Thursday, 23 March 2017

AGD and the Art of France.

Andrew Graham Dixon was back with another one of his comprehensive overviews of art history. I've always enjoyed his shows and this was no different. His subject was The Art of France. A pretty big one but he managed to do it ample justice.

He begins in the Valley of the Dordogne. It looks like paradise. A cut away to a problematic Parisian suburb looks less so. Economic problems and terrorist concerns plague the capital these days. These are the two different faces of France and AGD, aas he shall be known from hereon in, shows us that it has, in fact, always been thus.

In that same suburb of Paris, Saint-Denis, there sits a basilica. The appropriately named Basilica of St Denis is a gothic crypt offering a final resting place to several French monarchs and it sits in the heart of one of France's most multicultural regions. A statue of Marie Antoinette, herself an immigrant, stands testament to a history of violent change.

We jump back a millennium, almost, to the invention of Gothic architecture which began with the Basilica of St Denis, the brainchild of one Abbot Suger under whose patronage elements of Islamic architecture were fused with Norman and Burgundian techniques and styles. There were painted arches, high ceilings, and the building was full of 'sacred' light. Suger said "the dull mind rises to the truth through material things".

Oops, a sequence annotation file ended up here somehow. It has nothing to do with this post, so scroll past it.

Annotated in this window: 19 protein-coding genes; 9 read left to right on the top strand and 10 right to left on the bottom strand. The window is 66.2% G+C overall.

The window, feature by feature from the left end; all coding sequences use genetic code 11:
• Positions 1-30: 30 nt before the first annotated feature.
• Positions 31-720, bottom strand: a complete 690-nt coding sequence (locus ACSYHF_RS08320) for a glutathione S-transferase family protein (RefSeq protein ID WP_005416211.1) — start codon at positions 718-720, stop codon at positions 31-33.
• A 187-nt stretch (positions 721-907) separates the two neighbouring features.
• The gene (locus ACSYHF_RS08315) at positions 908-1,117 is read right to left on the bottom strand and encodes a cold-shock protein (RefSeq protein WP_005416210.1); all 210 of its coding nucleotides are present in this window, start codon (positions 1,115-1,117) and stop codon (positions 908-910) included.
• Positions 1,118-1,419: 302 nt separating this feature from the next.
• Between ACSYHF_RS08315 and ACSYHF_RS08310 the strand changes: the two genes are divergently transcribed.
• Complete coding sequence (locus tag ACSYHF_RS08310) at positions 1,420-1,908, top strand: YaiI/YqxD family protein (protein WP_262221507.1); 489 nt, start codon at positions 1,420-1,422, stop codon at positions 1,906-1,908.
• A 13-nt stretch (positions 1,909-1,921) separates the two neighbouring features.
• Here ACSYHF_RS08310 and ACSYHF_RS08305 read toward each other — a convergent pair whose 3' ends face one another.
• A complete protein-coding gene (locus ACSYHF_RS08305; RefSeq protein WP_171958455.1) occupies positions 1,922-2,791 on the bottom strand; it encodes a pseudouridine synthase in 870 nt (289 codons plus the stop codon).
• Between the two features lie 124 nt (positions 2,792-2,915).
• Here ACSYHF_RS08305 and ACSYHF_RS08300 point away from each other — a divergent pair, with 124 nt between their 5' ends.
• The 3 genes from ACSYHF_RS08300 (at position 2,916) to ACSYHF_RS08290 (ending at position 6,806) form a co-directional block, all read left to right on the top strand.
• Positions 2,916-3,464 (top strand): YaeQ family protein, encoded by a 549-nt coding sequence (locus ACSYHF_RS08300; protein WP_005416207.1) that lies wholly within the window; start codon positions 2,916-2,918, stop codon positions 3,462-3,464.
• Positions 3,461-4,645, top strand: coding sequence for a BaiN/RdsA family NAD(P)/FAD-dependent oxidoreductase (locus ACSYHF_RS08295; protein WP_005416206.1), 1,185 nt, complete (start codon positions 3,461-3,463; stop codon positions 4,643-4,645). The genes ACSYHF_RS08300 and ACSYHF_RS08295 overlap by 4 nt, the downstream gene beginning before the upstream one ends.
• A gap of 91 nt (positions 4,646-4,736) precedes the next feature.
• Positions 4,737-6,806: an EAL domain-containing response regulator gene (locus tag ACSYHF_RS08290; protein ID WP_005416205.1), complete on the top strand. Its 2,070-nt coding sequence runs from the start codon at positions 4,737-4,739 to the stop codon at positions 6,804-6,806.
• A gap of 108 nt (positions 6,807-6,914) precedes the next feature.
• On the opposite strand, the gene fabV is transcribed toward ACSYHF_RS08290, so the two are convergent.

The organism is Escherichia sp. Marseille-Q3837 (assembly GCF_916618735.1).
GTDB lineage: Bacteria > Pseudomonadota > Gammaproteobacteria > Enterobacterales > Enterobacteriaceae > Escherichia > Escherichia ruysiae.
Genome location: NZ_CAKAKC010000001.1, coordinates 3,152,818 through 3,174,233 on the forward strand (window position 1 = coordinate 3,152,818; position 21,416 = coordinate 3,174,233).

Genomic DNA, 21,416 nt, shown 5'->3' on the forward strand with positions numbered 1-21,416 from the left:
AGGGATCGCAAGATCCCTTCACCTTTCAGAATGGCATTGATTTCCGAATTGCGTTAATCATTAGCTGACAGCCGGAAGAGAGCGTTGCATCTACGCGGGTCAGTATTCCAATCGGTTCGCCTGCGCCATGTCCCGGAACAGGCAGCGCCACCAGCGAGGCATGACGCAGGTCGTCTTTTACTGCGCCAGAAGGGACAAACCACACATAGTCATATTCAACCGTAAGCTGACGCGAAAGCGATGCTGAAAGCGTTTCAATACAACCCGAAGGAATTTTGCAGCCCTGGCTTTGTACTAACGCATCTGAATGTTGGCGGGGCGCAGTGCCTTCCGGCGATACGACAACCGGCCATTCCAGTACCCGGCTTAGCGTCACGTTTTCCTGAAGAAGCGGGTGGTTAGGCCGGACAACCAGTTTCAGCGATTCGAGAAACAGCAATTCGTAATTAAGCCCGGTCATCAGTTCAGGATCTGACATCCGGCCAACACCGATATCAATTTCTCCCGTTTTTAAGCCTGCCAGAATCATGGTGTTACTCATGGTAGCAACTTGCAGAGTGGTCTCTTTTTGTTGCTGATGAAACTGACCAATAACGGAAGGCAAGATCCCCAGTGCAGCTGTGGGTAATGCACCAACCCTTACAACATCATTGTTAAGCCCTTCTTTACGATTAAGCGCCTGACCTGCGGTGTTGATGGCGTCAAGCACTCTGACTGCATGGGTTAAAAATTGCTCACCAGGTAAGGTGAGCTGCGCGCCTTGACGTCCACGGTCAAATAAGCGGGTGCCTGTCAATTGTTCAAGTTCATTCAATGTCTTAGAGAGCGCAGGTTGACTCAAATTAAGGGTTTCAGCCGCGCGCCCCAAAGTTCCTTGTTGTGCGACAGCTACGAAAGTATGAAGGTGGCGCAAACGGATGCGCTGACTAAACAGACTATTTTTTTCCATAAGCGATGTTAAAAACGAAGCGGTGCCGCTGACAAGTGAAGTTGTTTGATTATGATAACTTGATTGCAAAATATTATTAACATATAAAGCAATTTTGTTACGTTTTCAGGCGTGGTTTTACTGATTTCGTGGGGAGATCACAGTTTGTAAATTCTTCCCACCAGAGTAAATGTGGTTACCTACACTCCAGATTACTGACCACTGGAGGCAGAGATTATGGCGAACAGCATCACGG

AGD's personal favourite Gothic site in Paris is the Sainte-Chapelle. It was designed to house "the most precious thing in the world". That being the crown of thorns that Louis IX had gotten hold of and placed, with great ceremony, barefoot on Saint-Chapelle's altar. In doing this he had made France the centre of the Christian world.


Sainte-Chapelle


From 1337 to 1453 the Hundred Years' War raged. There was pestilence. There was famine. There was death. France was politically fractured and culturally uncertain. In Italy the Renaissance provided some of the greatest artists ever to live but between 1450 and 1600 France produced not one single painter of note. The troops of Louis XII didn't help. They went round destroying art. Even a Leonardo in Milan wasn't spared their vandalism.

The Renaissance did provide France with a philosopher though. Michel de Montaigne appeared in the 16th century. At a time when Catholics were massacring Protestants Montaigne's open mind was a great step forward. He was France's first 'free thinker' and set in motion a respect for philosophy that continues until this day.